ICE will reportedly wait for more accurate information before naming and shaming Denver, Aurora and other cities again

ICE is reviewing its methodology after cities complained about inaccurate entries. Denver was one of those cities.

Gabriela Flora of American Friends Service Committee leads a chant to support SB251 and protest President Trump's executive orders on immigration. (Chloe Aiello/Denverite)donald trump; sb251; immigration; denver; colorado; civic center park; denverite; chloe aiello; protest; vigil
Gabriela Flora of American Friends Service Committee leads a chant to support SB251 and protest President Trump's executive orders on immigration. (Chloe Aiello/Denverite) donald trump; sb251; immigration; denver; colorado; civic center park; denverite; chloe aiello; protest; vigil
Gabriela Flora of American Friends Service Committee leads a chant to protest President Trump’s executive orders on immigration. (Chloe Aiello/Denverite)

Immigration and Customs Enforcement is going to stop publishing a weekly list of cities that don’t hold immigrants on detainer requests or don’t inform the agency when inmates suspected of immigration violations are released until it can figure what exactly it’s reporting and how to make sure the information is accurate.

The Washington Post reported that ICE is reviewing its methodology after cities complained about inaccurate entries. Denver was one of those cities.

“The Denver Sheriff Department does not ‘detain’ people on behalf of ICE unless ICE presents us with a criminal warrant,” Sheriff Department spokesman Simon Crittle said in an email. “However, we cooperate with ICE, allowing their agents access to our facilities, and we provide them with as much information as we can. That said, we had serious concerns about erroneous information being released by ICE. They failed to communicate with us prior to their lists being made public and did not cross-check their information with ours.”

Crittle said the most recent list included a case in which ICE alleged Denver did not notify them of a pending release, but Denver’s own records showed that ICE had three hours’ notice.

“While this analysis is ongoing, the publication of [the report] will be temporarily suspended,” Sarah Rodriguez, a deputy press secretary at ICE, told the Washington Post. She said the agency expects to resume publication after the review is completed, but she did not say how long that would take.

“ICE remains committed to publishing the most accurate information available regarding declined detainers across the country,” she said in a statement.

The initial version of the list was confusing because cases were reported as ICE became aware of them, even if they dated back several years, and the list lumped together incidents in which ICE asked a law enforcement agency to hold a person without a warrant until ICE could pick that person up (Colorado sheriffs mostly will not do this ever since Arapahoe County had to pay a settlement for holding a domestic violence victim on immigration charges) and cases in which ICE asked to be notified before someone of interest was released (something Denver and most departments do, if not with perfect consistency).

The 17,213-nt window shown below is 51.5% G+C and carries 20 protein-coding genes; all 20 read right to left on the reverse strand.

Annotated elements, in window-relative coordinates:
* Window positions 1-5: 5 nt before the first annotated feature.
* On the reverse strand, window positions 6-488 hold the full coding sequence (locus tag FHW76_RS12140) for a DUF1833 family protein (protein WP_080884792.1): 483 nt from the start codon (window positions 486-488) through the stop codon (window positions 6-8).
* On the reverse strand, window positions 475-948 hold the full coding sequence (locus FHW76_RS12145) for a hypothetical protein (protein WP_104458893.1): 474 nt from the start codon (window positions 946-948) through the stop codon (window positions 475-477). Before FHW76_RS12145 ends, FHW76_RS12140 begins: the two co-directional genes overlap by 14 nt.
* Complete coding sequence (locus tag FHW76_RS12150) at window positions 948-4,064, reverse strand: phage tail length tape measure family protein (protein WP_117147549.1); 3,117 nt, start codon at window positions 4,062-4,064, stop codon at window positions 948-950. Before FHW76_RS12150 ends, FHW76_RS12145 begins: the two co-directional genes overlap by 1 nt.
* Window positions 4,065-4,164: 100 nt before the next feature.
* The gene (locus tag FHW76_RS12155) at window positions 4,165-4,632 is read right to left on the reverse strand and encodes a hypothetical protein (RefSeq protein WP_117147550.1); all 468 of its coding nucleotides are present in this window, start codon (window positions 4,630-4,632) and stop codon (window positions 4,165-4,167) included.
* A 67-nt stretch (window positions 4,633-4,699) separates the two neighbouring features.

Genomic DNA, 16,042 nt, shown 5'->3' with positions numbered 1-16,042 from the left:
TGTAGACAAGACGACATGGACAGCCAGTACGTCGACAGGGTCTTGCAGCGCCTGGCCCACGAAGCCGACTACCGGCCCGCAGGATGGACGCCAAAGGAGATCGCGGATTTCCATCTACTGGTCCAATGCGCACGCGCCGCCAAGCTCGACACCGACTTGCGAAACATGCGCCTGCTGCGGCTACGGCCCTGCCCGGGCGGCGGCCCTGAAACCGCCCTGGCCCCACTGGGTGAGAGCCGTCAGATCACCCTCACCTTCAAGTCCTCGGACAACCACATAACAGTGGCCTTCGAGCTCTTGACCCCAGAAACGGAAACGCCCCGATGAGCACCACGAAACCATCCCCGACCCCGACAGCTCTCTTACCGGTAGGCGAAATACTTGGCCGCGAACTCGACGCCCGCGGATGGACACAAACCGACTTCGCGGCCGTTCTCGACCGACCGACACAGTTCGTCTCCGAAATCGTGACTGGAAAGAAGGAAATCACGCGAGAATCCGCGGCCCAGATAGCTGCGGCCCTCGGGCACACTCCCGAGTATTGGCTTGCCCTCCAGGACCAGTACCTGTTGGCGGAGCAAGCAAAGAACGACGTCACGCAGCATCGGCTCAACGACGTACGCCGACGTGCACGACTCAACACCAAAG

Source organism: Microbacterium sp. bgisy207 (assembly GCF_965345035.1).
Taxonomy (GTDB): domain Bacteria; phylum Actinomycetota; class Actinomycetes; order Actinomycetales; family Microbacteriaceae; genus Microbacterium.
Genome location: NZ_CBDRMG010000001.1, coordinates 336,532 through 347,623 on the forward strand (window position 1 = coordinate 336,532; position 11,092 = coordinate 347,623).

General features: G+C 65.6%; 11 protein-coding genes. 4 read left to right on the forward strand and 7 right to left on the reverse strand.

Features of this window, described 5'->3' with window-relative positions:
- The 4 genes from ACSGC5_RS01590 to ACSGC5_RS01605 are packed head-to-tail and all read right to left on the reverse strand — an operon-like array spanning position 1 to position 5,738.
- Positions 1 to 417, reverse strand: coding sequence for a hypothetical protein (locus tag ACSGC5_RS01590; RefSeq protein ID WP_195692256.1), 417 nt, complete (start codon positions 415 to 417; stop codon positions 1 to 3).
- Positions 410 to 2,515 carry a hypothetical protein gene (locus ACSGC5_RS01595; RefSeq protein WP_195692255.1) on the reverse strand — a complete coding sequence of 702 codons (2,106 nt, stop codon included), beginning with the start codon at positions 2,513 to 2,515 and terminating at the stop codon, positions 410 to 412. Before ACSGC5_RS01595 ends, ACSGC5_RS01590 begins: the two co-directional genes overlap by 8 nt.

And the stakes are potentially high. Attorney General Jeff Sessions has said he will withhold grants from so-called sanctuary cities, even as that term remains ambiguous. Denver insists it follows federal law, including the specific statute cited by Sessions in his announcement, but ICE’s list — part of President Donald Trump’s executive order on immigration enforcement — was based on a much broader set of perceived offenses and omissions by cities and counties.

Does inclusion on the list mean you’re a sanctuary jurisdiction?

This lack of clarity around terms and definitions came up Monday at a Senate Judiciary Committee meeting as lawmakers discussed a Republican-sponsored bill that would require cities and counties to certify compliance with federal immigration law and punish those that don’t. This bill takes the threat from Sessions and Trump and applies equivalent consequences — potentially worth much more money — at the state level.

But there isn’t agreement across jurisdictions and parties about what constitutes compliance, and one of the big things ICE wants — its detainer requests honored — many people believe to be a violation of the Fourth Amendment. Colorado’s sheriffs have consistently said they’ll hold suspected illegal immigrants if and when ICE presents warrants signed by judges but they can’t honor warrant-like documents signed only by ICE officers.

While that bill passed out of committee and may gain approval in the full Senate, it’s likely to die in the Democratic-controlled House, just as a similar bill did earlier this session.

That same Senate committee killed a bill from Democratic Rep. Joe Salazar that would have prevented Colorado from providing information about race, ethnicity, religion or immigration status to the federal government, except as already required by law, and from cooperating with the creation of registries, such as Trump suggested during his campaign, or internment camps, such as happened during World War II to Japanese-Americans.

Erica Meltzer

Author: Erica Meltzer

Erica Meltzer covers government and politics. She's worked for newspapers in Colorado, Arizona and Illinois and once won a First Amendment Award by showing up in the wrong place at the wrong time. She served in the Peace Corps in Paraguay and can swear fluently in Guarani. She gets emotional about public libraries. Contact Erica Meltzer at 303-502-2802, emeltzer@denverite.com or @meltzere.